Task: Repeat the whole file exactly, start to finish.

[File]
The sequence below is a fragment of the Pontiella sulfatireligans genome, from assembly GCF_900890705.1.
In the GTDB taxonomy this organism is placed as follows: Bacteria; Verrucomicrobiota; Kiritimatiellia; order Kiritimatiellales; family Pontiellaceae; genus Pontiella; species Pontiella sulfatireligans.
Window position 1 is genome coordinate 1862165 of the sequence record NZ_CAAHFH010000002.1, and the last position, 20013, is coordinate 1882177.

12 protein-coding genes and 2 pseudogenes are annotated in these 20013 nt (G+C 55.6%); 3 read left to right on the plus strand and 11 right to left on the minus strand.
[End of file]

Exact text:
The sequence below is a fragment of the Pontiella sulfatireligans genome, from assembly GCF_900890705.1.
In the GTDB taxonomy this organism is placed as follows: Bacteria; Verrucomicrobiota; Kiritimatiellia; order Kiritimatiellales; family Pontiellaceae; genus Pontiella; species Pontiella sulfatireligans.
Window position 1 is genome coordinate 1862165 of the sequence record NZ_CAAHFH010000002.1, and the last position, 20013, is coordinate 1882177.

12 protein-coding genes and 2 pseudogenes are annotated in these 20013 nt (G+C 55.6%); 3 read left to right on the plus strand and 11 right to left on the minus strand.